Prescription drug use in lactating mothers: an experience at a referral hospital and in a community in India

Int J Clin Pharmacol Ther Toxicol. 1993 Feb;31(2):93-5.


The aim of the study was to investigate the extent of prescription drugs administered for common disorders during the post partum period. This is a prospective survey of disorders and drug use in 1) immediate postpartum mothers (n = 200) admitted to the maternity wards, 2) in post-natal hospital follow-up clinic (n = 200) and in 3) the rural home based community (n = 100). A pretested questionnaire was filled in by medical officers after interviewing the mothers. The mean age of the mothers was 25 years and a literacy rate of 50% above the 10th grade. Over 80% of the women were multigravida in the entire sample; 45% underwent Caesarean Section in a hospital; 97.6% had a normal delivery in the community. In the hospital settings 4.1% infants had jaundice and 1% had congenital anomalies. In the community setting, diarrhoea and pneumonia was seen in 2.6% of the infants. Apart from the use of nutritional supplements, such as iron, calcium, multivitamins etc., most commonly prescribed drugs were analgesics (in 70% of patients in the hospital settings, 56% of the patients in the postnatal clinic and 37.6% patients in the community), and antibiotics (90% of the patients in the hospital settings, 86% of the patients in the postnatal clinic and 13% of the community based patients). Antihypertensives agents (2.5% of the patients), digoxin (1.5% of the patients), bronchodilators (1% of the patients) and sedatives (3.5% of the patients) were prescribed to admitted patients.(ABSTRACT TRUNCATED AT 250 WORDS)

PIP: Between November 1989 and May 1990 in India, interviewers spoke to 200 postpartum women shortly after having delivered in Nehru Hospital, to 200 women attending the postnatal clinic at the same hospital, and to 100 postpartum women living in a rural area, all of whom were lactating, to examine the pattern of prescription drug use for disorders common during the postpartum period. 97% of deliveries in the community sample were normal deliveries while this figure for the hospital sample was only 44%. The most common disorders mothers experienced included backache (30% for community, 22% for immediate postpartum, and 5% for postnatal clinic), fever (18%, 22%, and 11%, respectively), and stitch pain (0, 6%, and 2.5% respectively), while those among the infants were diarrhea (1% community and 5% postnatal) and pneumonia (1% community). 90% of the lactating mothers received 1 prescription drug. 5% took chronic medication throughout pregnancy and breast feeding. The major predictive variable to drug use was delivering in the hospital and/or attending its postnatal clinic, e.g., 86-90% of these mothers received antibiotics and 57-70% received analgesics. The corresponding percentages for the community sample were 13% and 37%. The leading prescription drugs were nutritional supplements (e.g., iron supplement = 84.96% for hospital samples), analgesics, and antibiotics. Other drugs were administered only to the hospitalized mothers and included sedatives (7%), antihypertensive (5%), digoxin (3%), and bronchodilators (2%). Many women, especially those in the community sample, avoided certain foods during lactation for cultural and social reasons (e.g. lentils). 17% of the hospitalized mothers, 17% of those attending the postnatal clinic, and 4% of those in the community sample were concerned about taking drugs while breast feeding. Most received no information on prescription drug use and all wanted correct information about the drug. 62-90% wanted verbal information.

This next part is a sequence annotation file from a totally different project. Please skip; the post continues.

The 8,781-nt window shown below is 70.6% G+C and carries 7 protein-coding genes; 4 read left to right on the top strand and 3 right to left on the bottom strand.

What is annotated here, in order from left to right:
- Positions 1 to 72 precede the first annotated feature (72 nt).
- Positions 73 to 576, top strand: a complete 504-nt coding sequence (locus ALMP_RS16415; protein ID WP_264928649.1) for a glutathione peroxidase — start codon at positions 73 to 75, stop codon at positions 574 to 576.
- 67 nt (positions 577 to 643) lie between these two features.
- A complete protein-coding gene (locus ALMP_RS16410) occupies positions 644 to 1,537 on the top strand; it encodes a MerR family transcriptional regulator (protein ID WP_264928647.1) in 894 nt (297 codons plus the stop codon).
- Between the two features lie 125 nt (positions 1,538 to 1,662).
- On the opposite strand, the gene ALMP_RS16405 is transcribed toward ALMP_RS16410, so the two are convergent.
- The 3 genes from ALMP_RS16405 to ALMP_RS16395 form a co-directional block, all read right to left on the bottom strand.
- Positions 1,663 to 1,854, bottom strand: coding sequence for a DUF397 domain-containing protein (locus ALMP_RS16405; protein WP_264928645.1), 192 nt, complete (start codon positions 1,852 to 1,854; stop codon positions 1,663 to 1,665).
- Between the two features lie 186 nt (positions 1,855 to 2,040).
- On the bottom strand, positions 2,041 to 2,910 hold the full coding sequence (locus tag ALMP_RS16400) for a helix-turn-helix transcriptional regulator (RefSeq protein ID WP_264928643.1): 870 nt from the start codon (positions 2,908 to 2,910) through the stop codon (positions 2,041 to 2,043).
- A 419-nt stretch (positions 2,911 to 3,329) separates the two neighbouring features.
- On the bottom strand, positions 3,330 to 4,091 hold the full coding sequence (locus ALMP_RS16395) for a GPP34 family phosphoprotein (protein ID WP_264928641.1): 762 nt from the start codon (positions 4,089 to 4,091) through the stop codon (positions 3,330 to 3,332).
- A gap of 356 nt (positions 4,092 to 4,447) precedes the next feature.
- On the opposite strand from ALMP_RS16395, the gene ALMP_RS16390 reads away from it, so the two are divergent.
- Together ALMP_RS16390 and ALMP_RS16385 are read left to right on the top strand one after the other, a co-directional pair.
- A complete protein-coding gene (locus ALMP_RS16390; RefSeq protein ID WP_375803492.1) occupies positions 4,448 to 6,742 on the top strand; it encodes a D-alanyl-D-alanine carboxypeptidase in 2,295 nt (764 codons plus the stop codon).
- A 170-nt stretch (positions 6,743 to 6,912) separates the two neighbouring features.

MeSH terms

  • Adult
  • Drug Prescriptions*
  • Drug Utilization
  • Female
  • Food
  • Hospitals, Community
  • Humans
  • India
  • Infant, Newborn
  • Lactation*
  • Postpartum Period*
  • Socioeconomic Factors